Taking care of your body, your mind and spirit will support you in your grief and support you to heal at your own pace.

Jiba Pepeny (Star Baby) booklet.

Grief and depression share similar features and may be experienced simultaneously. This can complicate standard mental health screening and assessments for bereaved parents and family/whānau members.51 It is important to be aware whether bereaved parents or family/whānau members appear to be struggling with co-occurring mental health difficulties that require referral to professional support. While each family will need individual consideration depending on their circumstances, discussion with parents may be considered appropriate around more prolonged and severe symptoms of distress, substance use, and thoughts around suicide.58

Social and emotional interventions have been found to be effective in reducing depression and anxiety among parents after perinatal loss.59 Offers of psychological support may be valued by some parents as they imply recognition of loss, particularly to those parents at risk of disenfranchised grief.60 In an Australian study examining the impact of bereavement services on the progression to complicated grief, 75% had a perinatal post-traumatic stress disorder (PTSD) score that indicated the need for support from mental health services, with 43% meeting the criteria for complicated grief.61 Women whose PTSD scores were in the highest quartile were most likely to access services. This requires grief training of hospital staff, and for referral to bereavement services to be offered after hospital discharge.61 Perinatal loss also increases a woman’s risk for major depressive disorder with 60–70% of women meeting diagnostic criteria for grief-related depression up to one year after their baby’s death, and a further half of those women experiencing depression for at least four years post loss.2,62 The role of family/whānau support following stillbirth can also be helpful in mediating maternal anxiety and depression,63 with social support also often mediating to help reduce PTSD symptoms following perinatal loss.64,65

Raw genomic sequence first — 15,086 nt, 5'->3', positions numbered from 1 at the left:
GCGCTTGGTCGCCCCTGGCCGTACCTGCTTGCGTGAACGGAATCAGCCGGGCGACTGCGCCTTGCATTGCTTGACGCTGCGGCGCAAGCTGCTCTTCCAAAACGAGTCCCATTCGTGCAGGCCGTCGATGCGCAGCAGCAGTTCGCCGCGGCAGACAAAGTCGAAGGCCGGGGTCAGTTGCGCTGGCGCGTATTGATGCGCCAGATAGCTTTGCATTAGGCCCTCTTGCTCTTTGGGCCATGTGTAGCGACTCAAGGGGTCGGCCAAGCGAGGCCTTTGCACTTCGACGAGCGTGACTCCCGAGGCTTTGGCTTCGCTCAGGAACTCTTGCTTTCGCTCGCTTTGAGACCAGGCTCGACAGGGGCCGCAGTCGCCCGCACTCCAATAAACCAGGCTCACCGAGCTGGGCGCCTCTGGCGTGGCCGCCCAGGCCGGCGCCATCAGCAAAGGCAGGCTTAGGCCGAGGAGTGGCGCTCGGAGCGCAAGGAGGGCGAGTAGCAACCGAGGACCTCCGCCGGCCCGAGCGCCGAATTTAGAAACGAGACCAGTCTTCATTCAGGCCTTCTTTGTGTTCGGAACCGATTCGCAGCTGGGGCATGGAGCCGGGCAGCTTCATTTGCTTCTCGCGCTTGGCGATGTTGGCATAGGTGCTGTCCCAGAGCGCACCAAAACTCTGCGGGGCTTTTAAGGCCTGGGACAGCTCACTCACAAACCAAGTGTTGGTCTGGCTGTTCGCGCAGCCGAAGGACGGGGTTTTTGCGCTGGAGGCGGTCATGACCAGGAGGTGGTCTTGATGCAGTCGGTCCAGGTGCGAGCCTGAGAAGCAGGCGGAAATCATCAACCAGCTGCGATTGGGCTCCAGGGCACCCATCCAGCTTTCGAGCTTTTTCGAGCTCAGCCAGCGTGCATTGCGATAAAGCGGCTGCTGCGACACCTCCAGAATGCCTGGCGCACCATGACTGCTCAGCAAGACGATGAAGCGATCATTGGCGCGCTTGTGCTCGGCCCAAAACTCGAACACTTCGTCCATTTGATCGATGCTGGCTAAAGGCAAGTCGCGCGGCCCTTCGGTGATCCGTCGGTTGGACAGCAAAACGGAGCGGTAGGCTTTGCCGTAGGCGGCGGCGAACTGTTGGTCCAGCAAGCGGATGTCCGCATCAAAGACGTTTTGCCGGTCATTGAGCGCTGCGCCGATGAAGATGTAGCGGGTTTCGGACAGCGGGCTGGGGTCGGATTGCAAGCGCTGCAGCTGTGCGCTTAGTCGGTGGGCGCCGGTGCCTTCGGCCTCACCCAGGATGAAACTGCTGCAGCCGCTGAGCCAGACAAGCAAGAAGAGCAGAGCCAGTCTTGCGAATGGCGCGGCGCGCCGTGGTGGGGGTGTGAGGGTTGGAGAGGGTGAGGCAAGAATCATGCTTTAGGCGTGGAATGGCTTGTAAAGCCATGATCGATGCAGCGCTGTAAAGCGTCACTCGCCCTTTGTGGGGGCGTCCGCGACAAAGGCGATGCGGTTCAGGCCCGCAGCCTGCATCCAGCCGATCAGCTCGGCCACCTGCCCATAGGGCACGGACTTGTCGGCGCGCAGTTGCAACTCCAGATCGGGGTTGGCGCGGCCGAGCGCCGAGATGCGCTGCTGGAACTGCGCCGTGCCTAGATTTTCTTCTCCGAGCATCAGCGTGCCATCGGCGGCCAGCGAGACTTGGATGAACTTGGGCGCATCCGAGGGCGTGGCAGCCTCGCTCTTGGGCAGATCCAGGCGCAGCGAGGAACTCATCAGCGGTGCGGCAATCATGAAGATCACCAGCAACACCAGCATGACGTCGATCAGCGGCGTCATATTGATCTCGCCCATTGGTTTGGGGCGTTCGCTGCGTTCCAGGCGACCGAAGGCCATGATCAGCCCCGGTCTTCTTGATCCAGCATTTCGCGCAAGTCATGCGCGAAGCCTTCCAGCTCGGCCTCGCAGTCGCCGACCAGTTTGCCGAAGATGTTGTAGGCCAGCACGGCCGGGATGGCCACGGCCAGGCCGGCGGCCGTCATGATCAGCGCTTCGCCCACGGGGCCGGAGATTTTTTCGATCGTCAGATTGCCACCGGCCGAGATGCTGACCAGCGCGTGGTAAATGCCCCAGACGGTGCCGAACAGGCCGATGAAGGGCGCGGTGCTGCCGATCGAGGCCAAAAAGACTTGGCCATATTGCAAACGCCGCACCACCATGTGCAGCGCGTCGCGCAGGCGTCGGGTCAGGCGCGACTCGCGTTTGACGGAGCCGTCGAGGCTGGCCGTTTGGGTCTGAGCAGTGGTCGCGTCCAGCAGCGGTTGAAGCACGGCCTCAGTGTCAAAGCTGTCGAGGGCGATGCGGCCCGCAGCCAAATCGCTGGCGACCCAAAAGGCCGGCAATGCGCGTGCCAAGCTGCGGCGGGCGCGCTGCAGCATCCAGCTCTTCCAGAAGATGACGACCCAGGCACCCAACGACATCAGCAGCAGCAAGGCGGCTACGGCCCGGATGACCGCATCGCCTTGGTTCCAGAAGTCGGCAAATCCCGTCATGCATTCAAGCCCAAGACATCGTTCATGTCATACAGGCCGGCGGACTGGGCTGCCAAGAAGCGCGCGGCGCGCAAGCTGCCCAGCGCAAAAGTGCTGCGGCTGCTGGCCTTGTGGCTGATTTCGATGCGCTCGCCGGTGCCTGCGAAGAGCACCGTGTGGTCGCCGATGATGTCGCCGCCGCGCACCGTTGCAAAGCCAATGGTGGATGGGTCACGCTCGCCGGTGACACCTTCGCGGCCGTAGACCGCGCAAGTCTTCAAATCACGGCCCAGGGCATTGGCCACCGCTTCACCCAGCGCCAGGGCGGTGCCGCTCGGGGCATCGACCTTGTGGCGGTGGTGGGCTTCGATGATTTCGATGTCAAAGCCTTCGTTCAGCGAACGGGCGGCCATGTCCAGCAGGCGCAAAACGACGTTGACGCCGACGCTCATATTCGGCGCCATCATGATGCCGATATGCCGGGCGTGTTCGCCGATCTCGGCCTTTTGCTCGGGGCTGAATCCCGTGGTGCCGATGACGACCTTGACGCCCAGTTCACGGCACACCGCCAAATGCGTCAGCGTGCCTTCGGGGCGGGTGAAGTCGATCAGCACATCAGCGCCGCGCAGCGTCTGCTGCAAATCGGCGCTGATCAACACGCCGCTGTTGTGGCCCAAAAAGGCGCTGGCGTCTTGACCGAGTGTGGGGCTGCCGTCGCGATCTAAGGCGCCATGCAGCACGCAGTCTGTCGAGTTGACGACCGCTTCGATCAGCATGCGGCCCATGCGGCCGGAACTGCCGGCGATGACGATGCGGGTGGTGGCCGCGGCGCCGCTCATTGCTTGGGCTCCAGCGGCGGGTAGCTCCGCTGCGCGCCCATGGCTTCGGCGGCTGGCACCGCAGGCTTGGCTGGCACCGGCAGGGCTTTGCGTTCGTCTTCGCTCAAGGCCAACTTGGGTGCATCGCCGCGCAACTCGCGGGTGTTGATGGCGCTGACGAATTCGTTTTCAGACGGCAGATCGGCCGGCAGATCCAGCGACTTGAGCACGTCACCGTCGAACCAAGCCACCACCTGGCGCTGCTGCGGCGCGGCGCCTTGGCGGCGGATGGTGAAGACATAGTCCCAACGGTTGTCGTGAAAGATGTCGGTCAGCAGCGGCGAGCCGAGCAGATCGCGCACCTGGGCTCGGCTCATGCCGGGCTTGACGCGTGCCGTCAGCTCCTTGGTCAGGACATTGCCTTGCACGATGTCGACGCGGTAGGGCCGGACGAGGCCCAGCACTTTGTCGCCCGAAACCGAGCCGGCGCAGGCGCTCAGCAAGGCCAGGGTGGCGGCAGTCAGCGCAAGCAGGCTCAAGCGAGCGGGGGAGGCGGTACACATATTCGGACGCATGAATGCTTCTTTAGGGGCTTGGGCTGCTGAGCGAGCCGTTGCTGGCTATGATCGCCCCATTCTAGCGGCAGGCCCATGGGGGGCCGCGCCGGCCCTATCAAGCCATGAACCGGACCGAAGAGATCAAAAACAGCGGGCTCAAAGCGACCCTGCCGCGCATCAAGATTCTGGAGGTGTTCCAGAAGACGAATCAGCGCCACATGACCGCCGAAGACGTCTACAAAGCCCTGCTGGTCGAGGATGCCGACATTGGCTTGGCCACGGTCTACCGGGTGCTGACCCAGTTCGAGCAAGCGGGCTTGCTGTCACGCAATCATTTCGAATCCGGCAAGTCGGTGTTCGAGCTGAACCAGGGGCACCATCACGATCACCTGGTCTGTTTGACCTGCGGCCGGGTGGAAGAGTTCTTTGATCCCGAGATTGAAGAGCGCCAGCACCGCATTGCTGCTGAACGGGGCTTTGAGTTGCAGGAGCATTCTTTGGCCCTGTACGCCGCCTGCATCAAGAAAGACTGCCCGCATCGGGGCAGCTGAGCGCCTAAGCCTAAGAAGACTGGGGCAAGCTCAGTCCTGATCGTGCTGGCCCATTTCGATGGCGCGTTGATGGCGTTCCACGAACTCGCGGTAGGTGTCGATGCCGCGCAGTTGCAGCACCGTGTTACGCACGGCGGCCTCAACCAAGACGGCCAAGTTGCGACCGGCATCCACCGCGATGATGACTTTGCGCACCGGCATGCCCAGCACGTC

While not all bereaved parents will require or access formal psychological support, they all need information about the range of support options available, including professional services (such as counsellors, psychologists) with expertise in perinatal loss. It is also important to consider geographic limitations and availability and accessibility to support services for each family/whānau.66

Red Nose provides specialised grief and loss support services in Australia, including support for healthcare professionals. The Hospital to Home Program is a peer support program that provides emotional and practical support to parents for up to three months following the death of a baby.42 Red Nose together with SMS4Dads provide a text-based messaging service to support bereaved fathers. Bears of Hope also provide a range of support options including professional grief counselling and peer support such as parent workshops and father-specific support weekends. Miracle Babies Foundation also have a 24/7 peer support helpline NurtureLine for bereaved parents following newborn loss. The Pink Elephants Support Network provides peer support programs (including Peer Support Live Chat), emotional support resources for parents following early pregnancy loss, including workplace programs to better support parents returning to work. The Perinatal Loss Centre maintains a therapist register to enhance access to counselling support across Australia. The Centre for Perinatal Psychology provides a national directory of psychologists with expertise in counselling and support around perinatal loss. The Centre of Perinatal Excellence has an online directory that can be filtered by location to show perinatal mental health services in Australia. PANDA and Gidget Foundation offer a range of mental health and wellbeing support options for parents in Australia.